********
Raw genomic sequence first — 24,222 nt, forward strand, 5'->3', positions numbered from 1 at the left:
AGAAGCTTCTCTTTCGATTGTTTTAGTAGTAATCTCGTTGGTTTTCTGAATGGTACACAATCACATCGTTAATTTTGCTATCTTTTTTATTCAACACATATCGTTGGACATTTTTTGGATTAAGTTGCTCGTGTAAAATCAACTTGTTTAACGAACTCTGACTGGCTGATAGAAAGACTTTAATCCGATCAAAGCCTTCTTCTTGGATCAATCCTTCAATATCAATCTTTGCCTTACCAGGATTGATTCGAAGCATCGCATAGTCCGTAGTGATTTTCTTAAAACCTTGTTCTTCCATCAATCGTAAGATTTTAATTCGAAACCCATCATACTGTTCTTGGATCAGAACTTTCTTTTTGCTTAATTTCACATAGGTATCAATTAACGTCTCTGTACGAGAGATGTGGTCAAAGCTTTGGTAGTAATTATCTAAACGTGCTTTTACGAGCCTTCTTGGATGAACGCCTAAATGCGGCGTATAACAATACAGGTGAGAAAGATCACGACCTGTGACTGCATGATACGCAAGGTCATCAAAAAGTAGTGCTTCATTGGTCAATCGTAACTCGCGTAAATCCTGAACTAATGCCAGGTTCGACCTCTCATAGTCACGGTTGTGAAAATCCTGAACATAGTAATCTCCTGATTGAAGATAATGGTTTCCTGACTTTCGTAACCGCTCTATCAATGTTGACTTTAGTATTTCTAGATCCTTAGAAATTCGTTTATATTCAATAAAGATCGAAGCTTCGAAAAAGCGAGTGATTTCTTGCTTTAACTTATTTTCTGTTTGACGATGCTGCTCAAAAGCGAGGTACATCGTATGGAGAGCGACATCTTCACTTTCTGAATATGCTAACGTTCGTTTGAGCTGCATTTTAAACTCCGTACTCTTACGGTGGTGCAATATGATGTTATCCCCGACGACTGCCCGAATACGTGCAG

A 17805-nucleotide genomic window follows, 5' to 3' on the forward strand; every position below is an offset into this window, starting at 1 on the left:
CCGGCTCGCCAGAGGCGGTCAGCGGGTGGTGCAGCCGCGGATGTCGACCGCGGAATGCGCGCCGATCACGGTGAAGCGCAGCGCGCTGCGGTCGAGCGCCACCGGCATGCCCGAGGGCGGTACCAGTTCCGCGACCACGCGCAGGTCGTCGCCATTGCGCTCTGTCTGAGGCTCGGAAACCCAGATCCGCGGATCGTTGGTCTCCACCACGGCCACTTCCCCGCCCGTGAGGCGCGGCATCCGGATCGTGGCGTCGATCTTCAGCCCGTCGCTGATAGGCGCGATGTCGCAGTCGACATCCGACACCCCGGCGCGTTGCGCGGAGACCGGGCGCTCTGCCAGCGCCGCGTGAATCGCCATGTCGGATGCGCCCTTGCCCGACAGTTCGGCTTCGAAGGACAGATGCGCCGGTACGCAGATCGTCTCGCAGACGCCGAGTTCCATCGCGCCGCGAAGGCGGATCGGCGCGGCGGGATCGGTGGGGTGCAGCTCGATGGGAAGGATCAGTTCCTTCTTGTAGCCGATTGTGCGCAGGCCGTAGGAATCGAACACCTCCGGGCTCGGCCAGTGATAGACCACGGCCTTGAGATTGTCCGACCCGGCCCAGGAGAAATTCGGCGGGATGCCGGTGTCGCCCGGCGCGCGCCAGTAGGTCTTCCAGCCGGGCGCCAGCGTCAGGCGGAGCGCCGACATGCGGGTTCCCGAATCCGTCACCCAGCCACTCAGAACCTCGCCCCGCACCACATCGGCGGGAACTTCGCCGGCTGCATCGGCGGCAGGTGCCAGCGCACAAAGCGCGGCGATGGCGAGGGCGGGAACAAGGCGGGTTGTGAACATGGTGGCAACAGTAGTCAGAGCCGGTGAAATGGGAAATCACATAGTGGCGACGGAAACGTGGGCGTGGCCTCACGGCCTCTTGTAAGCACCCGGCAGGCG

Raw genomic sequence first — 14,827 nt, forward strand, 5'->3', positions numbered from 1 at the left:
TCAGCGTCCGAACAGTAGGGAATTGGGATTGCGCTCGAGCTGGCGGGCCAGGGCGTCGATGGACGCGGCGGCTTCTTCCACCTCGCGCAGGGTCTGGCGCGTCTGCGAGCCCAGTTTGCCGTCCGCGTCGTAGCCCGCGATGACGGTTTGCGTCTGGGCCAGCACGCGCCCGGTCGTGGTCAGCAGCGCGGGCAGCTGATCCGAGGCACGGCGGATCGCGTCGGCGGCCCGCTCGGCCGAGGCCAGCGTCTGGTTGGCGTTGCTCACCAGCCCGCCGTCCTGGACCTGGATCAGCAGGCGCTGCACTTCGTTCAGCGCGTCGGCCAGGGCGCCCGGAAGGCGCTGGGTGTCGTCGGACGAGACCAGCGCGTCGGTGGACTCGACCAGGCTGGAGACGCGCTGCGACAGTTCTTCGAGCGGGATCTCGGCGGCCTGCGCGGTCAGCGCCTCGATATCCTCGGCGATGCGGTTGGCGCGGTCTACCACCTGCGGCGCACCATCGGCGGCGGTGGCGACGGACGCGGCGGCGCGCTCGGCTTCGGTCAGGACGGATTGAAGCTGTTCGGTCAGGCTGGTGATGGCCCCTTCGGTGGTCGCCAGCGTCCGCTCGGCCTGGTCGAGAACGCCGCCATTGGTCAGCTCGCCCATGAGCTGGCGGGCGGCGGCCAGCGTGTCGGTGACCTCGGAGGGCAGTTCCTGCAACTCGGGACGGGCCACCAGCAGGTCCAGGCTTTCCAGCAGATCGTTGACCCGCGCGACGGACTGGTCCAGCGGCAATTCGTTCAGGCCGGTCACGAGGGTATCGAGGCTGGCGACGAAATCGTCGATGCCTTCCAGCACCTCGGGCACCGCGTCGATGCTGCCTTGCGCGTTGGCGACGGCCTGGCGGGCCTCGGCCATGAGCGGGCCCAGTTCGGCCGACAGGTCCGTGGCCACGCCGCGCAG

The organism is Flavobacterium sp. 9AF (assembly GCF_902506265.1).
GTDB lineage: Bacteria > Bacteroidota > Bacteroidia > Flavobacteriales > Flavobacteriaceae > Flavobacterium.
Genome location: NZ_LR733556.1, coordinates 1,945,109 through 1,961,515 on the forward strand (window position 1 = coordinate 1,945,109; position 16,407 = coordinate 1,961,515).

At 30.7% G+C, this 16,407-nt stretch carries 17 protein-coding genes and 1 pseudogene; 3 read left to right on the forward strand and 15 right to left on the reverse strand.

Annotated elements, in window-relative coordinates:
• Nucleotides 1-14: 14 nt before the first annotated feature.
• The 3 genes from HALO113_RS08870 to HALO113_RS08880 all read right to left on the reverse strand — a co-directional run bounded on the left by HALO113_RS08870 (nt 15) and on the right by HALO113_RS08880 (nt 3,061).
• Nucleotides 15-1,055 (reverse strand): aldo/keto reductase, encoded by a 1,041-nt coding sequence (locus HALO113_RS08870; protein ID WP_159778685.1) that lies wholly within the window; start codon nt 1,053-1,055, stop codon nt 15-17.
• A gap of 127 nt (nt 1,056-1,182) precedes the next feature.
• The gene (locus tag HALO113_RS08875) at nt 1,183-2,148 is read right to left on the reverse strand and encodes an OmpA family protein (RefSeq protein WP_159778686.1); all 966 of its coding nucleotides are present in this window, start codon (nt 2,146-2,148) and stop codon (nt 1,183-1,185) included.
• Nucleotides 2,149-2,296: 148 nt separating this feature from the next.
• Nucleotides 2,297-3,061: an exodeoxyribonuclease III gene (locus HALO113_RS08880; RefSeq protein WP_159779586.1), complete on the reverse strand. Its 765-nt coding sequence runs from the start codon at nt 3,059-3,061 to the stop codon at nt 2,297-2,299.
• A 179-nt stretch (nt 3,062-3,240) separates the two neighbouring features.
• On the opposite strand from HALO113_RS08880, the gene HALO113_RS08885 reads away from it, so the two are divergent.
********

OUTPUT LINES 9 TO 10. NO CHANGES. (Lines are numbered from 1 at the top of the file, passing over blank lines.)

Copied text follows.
Genome location: NZ_LR733556.1, coordinates 1,945,109 through 1,961,515 on the forward strand (window position 1 = coordinate 1,945,109; position 16,407 = coordinate 1,961,515).

At 30.7% G+C, this 16,407-nt stretch carries 17 protein-coding genes and 1 pseudogene; 3 read left to right on the forward strand and 15 right to left on the reverse strand.